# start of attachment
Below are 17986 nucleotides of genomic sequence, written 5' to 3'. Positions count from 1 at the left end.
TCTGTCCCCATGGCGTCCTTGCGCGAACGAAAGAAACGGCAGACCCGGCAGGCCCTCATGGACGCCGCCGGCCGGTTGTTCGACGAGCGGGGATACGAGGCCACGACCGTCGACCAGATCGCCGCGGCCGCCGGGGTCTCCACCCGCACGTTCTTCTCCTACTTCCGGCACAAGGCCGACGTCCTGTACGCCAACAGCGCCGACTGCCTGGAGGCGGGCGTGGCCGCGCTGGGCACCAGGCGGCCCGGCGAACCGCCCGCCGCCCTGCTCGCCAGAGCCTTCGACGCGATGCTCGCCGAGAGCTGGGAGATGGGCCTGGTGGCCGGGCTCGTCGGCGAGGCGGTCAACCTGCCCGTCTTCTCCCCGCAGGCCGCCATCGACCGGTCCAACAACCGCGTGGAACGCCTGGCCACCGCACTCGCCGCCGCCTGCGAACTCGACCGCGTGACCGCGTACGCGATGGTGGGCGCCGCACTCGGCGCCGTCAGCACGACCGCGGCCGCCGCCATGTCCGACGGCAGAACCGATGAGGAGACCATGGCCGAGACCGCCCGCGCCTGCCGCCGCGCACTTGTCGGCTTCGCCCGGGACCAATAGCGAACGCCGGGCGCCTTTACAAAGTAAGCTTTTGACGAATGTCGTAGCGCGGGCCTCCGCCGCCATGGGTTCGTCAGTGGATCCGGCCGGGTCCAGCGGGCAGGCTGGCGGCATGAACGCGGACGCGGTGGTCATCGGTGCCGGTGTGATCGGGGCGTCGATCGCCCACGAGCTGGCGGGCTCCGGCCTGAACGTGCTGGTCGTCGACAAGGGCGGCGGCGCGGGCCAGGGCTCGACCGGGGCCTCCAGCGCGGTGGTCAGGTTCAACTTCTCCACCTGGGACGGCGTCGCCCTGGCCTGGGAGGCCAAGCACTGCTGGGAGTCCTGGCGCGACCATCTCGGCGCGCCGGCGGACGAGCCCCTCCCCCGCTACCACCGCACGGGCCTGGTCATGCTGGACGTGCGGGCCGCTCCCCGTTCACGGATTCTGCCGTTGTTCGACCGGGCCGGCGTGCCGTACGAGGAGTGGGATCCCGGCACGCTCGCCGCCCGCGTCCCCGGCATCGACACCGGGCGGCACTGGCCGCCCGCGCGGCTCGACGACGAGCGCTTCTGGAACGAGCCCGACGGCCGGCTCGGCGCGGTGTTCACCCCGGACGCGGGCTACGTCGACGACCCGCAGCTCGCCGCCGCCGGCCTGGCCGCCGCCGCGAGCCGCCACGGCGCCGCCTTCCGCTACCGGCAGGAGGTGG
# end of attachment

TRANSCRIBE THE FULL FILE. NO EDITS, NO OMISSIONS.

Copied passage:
Below are 17986 nucleotides of genomic sequence, written 5' to 3'. Positions count from 1 at the left end.
TCTGTCCCCATGGCGTCCTTGCGCGAACGAAAGAAACGGCAGACCCGGCAGGCCCTCATGGACGCCGCCGGCCGGTTGTTCGACGAGCGGGGATACGAGGCCACGACCGTCGACCAGATCGCCGCGGCCGCCGGGGTCTCCACCCGCACGTTCTTCTCCTACTTCCGGCACAAGGCCGACGTCCTGTACGCCAACAGCGCCGACTGCCTGGAGGCGGGCGTGGCCGCGCTGGGCACCAGGCGGCCCGGCGAACCGCCCGCCGCCCTGCTCGCCAGAGCCTTCGACGCGATGCTCGCCGAGAGCTGGGAGATGGGCCTGGTGGCCGGGCTCGTCGGCGAGGCGGTCAACCTGCCCGTCTTCTCCCCGCAGGCCGCCATCGACCGGTCCAACAACCGCGTGGAACGCCTGGCCACCGCACTCGCCGCCGCCTGCGAACTCGACCGCGTGACCGCGTACGCGATGGTGGGCGCCGCACTCGGCGCCGTCAGCACGACCGCGGCCGCCGCCATGTCCGACGGCAGAACCGATGAGGAGACCATGGCCGAGACCGCCCGCGCCTGCCGCCGCGCACTTGTCGGCTTCGCCCGGGACCAATAGCGAACGCCGGGCGCCTTTACAAAGTAAGCTTTTGACGAATGTCGTAGCGCGGGCCTCCGCCGCCATGGGTTCGTCAGTGGATCCGGCCGGGTCCAGCGGGCAGGCTGGCGGCATGAACGCGGACGCGGTGGTCATCGGTGCCGGTGTGATCGGGGCGTCGATCGCCCACGAGCTGGCGGGCTCCGGCCTGAACGTGCTGGTCGTCGACAAGGGCGGCGGCGCGGGCCAGGGCTCGACCGGGGCCTCCAGCGCGGTGGTCAGGTTCAACTTCTCCACCTGGGACGGCGTCGCCCTGGCCTGGGAGGCCAAGCACTGCTGGGAGTCCTGGCGCGACCATCTCGGCGCGCCGGCGGACGAGCCCCTCCCCCGCTACCACCGCACGGGCCTGGTCATGCTGGACGTGCGGGCCGCTCCCCGTTCACGGATTCTGCCGTTGTTCGACCGGGCCGGCGTGCCGTACGAGGAGTGGGATCCCGGCACGCTCGCCGCCCGCGTCCCCGGCATCGACACCGGGCGGCACTGGCCGCCCGCGCGGCTCGACGACGAGCGCTTCTGGAACGAGCCCGACGGCCGGCTCGGCGCGGTGTTCACCCCGGACGCGGGCTACGTCGACGACCCGCAGCTCGCCGCCGCCGGCCTGGCCGCCGCCGCGAGCCGCCACGGCGCCGCCTTCCGCTACCGGCAGGAGGTGG